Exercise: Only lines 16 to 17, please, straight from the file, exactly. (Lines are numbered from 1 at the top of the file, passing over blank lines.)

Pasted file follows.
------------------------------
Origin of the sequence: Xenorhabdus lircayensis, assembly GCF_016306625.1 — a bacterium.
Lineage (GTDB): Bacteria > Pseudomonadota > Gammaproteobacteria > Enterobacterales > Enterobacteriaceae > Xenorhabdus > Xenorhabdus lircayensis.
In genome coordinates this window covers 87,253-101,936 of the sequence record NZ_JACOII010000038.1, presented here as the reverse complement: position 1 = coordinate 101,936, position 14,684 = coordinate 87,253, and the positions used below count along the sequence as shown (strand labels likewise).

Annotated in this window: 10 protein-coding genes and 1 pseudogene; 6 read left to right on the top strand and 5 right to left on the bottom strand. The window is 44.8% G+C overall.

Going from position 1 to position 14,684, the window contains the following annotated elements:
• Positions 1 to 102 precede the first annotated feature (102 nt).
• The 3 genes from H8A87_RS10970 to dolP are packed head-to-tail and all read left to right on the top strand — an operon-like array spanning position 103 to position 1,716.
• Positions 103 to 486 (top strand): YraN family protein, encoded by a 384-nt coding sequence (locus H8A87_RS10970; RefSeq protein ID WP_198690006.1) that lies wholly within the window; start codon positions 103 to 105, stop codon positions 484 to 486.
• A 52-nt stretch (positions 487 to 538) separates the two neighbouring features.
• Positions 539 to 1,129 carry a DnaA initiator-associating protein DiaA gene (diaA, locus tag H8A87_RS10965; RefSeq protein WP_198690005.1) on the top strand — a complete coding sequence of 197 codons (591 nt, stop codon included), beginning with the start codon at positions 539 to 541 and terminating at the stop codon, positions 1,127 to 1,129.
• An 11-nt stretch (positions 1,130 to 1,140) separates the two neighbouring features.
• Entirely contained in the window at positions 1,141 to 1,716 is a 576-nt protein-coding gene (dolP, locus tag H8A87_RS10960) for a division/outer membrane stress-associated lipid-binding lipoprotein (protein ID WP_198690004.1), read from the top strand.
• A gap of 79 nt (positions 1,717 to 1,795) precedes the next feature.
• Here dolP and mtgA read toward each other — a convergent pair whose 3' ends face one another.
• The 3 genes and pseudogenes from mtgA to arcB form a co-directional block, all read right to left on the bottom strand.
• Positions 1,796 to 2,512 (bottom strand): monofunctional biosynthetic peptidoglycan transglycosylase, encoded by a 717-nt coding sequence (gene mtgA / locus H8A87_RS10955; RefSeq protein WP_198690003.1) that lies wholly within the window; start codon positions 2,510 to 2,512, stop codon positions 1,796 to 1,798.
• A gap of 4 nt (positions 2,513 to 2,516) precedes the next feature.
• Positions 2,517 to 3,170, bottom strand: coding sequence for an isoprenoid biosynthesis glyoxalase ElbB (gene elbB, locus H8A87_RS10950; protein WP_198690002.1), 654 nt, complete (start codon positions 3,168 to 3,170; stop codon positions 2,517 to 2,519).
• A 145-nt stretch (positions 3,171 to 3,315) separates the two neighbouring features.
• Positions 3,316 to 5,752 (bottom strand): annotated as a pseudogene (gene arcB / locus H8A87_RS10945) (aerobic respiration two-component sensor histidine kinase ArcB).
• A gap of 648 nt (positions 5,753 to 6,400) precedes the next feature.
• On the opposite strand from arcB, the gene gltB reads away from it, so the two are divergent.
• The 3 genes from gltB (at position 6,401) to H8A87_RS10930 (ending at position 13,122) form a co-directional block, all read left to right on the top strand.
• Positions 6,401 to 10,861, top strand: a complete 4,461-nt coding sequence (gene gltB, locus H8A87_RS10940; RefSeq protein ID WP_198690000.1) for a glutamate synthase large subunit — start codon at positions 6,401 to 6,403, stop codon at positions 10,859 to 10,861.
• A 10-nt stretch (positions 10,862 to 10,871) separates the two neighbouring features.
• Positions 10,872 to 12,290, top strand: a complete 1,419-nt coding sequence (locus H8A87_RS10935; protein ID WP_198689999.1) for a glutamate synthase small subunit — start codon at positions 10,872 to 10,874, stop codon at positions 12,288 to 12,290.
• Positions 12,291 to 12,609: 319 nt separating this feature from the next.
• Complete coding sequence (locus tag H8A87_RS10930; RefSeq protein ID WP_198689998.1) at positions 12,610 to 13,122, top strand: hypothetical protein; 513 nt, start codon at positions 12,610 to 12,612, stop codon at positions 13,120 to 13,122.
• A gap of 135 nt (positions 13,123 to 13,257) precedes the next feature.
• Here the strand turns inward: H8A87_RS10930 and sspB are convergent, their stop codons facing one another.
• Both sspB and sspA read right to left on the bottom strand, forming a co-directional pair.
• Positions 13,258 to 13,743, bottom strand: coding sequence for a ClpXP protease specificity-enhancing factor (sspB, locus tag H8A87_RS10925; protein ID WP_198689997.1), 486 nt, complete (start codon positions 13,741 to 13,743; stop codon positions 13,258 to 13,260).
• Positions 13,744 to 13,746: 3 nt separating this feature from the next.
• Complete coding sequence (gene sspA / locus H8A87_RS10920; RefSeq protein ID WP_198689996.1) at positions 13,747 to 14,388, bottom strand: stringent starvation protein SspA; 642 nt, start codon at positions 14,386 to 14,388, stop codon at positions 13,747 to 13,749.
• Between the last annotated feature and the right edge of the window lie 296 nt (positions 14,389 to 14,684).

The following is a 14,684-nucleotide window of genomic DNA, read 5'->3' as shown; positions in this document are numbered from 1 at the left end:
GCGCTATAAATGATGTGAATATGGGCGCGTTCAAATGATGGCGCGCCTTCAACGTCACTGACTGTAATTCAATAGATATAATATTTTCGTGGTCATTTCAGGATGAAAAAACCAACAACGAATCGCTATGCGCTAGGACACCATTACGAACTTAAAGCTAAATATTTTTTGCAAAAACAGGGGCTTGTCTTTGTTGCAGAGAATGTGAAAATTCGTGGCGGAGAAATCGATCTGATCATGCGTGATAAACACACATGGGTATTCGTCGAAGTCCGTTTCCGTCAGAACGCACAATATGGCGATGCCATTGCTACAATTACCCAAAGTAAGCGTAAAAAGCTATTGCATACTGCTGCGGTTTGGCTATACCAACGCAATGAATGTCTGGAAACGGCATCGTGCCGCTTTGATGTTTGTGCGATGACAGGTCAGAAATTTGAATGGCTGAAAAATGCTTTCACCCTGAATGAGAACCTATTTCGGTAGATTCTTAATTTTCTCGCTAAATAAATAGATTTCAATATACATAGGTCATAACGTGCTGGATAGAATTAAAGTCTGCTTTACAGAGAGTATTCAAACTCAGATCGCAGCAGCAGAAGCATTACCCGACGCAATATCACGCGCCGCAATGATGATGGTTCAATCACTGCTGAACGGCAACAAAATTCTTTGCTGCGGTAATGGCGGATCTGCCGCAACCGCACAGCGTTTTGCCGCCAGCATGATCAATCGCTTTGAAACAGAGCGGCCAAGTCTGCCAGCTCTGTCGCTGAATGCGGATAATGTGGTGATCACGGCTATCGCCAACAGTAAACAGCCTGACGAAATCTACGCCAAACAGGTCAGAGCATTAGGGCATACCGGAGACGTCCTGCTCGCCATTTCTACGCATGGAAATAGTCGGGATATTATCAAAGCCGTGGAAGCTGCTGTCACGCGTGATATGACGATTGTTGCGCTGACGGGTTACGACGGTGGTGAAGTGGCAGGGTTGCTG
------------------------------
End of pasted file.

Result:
• Positions 1,796 to 2,512 (bottom strand): monofunctional biosynthetic peptidoglycan transglycosylase, encoded by a 717-nt coding sequence (gene mtgA / locus H8A87_RS10955; RefSeq protein WP_198690003.1) that lies wholly within the window; start codon positions 2,510 to 2,512, stop codon positions 1,796 to 1,798.
• A gap of 4 nt (positions 2,513 to 2,516) precedes the next feature.